- Do you think that being nice to a woman means you deserve sexual contact from her?
- Do you tell, encourage others to tell, or laugh at misogynistic jokes?
- Do you witness other men behaving in sexist ways and do nothing about it?
- If you offered to walk a woman home and she refused, would you still persist?
- Do you judge women for their sexual behaviour more harshly than men?
- Do you believe that because women don't say what they really want, it's OK to assume?
- Do you say you believe in equality while secretly believing you are superior to women?
There are, of course, plenty of others I could add, including ones so blunt that I don't think they'd ever get an honest answer ('Ever hit a woman? Raped a woman?' for a start). But the blunt ones are almost too easy, because of course every guy who considers himself 'good' would answer with spluttering outrage 'Of course I haven't!!'. And fair enough, no one likes to be called a rapist if they aren't one. But that alone still doesn't make you a gentleman. You may consider yourself 'one of the good guys', who says and does all the right things. You don't rape, you don't hit, you believe in theory that women have the right to be mechanics and pilots and soldiers and get equal pay and not be discriminated against etck etck. But are you sure that underneath all the right-on proclamations, you don't secretly harbour sexist convictions? Have you never complained about being 'friend-zoned' by some uppity woman who refused to reward your friendship with sex? Never 'liked' a sexist joke on Facebook? Stood by while your friends cat-called some poor female just trying to walk home? Condemned a woman for being dressed scruffily/bizarrely/revealingly? Or perpetuated myths that all women are two-faced/irrational/deceitful, simply because one woman you've encountered may have turned out to be this way?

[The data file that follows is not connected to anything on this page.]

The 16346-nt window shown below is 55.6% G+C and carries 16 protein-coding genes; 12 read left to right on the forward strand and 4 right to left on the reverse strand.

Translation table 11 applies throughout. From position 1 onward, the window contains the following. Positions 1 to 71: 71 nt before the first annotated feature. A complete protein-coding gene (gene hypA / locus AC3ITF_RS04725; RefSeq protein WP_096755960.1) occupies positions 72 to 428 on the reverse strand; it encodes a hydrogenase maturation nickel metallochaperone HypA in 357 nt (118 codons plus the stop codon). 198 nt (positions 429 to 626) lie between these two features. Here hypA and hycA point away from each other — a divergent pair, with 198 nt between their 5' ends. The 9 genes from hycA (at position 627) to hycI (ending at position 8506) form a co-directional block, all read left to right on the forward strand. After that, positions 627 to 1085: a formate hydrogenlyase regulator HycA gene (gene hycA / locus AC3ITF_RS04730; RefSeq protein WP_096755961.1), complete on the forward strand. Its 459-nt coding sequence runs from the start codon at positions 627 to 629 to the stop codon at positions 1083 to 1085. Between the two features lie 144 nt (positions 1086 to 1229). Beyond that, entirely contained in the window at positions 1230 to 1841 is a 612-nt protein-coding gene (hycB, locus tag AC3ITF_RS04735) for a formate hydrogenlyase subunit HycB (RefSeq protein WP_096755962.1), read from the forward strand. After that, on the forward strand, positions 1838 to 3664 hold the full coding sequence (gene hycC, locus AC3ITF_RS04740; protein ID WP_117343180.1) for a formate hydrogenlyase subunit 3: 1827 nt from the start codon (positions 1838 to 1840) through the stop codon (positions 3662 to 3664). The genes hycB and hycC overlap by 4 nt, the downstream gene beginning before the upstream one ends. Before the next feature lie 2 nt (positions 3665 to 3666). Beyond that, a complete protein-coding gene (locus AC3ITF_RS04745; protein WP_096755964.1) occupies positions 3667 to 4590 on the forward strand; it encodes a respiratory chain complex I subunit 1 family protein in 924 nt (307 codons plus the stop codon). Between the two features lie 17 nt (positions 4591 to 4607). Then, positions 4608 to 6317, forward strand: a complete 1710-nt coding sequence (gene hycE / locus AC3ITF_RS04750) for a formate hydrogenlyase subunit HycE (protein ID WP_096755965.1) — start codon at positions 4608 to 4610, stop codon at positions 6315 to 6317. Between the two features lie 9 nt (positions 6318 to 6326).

Because I'd rather have the door slam shut in my face from a guy who answers 'yes' to any of my criteria questions, than endure any amounts of 'chivalrous' behaviour from a person who secretly believes women are weak, stupid, deserving of mistreatment and violence and exist only for his sexual gratification. And I suspect that there are a fair few guys out there who do exactly that, while masquerading as 'gentlemen'. If you don't swear in public, keep your fingernails clean, don't drive like an arsehole and are keen to erode the notion that women belong in the kitchen by whipping out your oven gloves, then that's all very nice. But I'd rather have the dude in white socks who knows that being a gentleman is about actions, not appearances, than the black-socked dude who thinks that looking the part earns him privileges over a sex he privately believes is inferior.